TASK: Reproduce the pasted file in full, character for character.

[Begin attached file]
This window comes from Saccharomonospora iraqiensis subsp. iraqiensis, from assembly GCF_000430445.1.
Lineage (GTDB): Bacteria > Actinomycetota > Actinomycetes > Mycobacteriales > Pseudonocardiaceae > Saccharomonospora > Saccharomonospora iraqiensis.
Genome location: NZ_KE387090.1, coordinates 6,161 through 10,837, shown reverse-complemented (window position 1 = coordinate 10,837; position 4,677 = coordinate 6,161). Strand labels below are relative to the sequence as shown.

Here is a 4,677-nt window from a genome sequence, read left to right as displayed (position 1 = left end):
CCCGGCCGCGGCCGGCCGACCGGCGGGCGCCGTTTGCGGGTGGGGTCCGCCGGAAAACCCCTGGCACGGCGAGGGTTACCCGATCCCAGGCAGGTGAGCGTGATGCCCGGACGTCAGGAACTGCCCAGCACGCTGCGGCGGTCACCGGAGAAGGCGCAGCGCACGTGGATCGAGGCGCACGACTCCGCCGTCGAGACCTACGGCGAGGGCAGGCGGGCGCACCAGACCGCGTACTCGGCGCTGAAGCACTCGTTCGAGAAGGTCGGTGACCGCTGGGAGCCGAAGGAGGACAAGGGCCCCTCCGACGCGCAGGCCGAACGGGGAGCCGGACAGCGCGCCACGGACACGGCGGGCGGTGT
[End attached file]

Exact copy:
This window comes from Saccharomonospora iraqiensis subsp. iraqiensis, from assembly GCF_000430445.1.
Lineage (GTDB): Bacteria > Actinomycetota > Actinomycetes > Mycobacteriales > Pseudonocardiaceae > Saccharomonospora > Saccharomonospora iraqiensis.
Genome location: NZ_KE387090.1, coordinates 6,161 through 10,837, shown reverse-complemented (window position 1 = coordinate 10,837; position 4,677 = coordinate 6,161). Strand labels below are relative to the sequence as shown.

Here is a 4,677-nt window from a genome sequence, read left to right as displayed (position 1 = left end):
CCCGGCCGCGGCCGGCCGACCGGCGGGCGCCGTTTGCGGGTGGGGTCCGCCGGAAAACCCCTGGCACGGCGAGGGTTACCCGATCCCAGGCAGGTGAGCGTGATGCCCGGACGTCAGGAACTGCCCAGCACGCTGCGGCGGTCACCGGAGAAGGCGCAGCGCACGTGGATCGAGGCGCACGACTCCGCCGTCGAGACCTACGGCGAGGGCAGGCGGGCGCACCAGACCGCGTACTCGGCGCTGAAGCACTCGTTCGAGAAGGTCGGTGACCGCTGGGAGCCGAAGGAGGACAAGGGCCCCTCCGACGCGCAGGCCGAACGGGGAGCCGGACAGCGCGCCACGGACACGGCGGGCGGTGT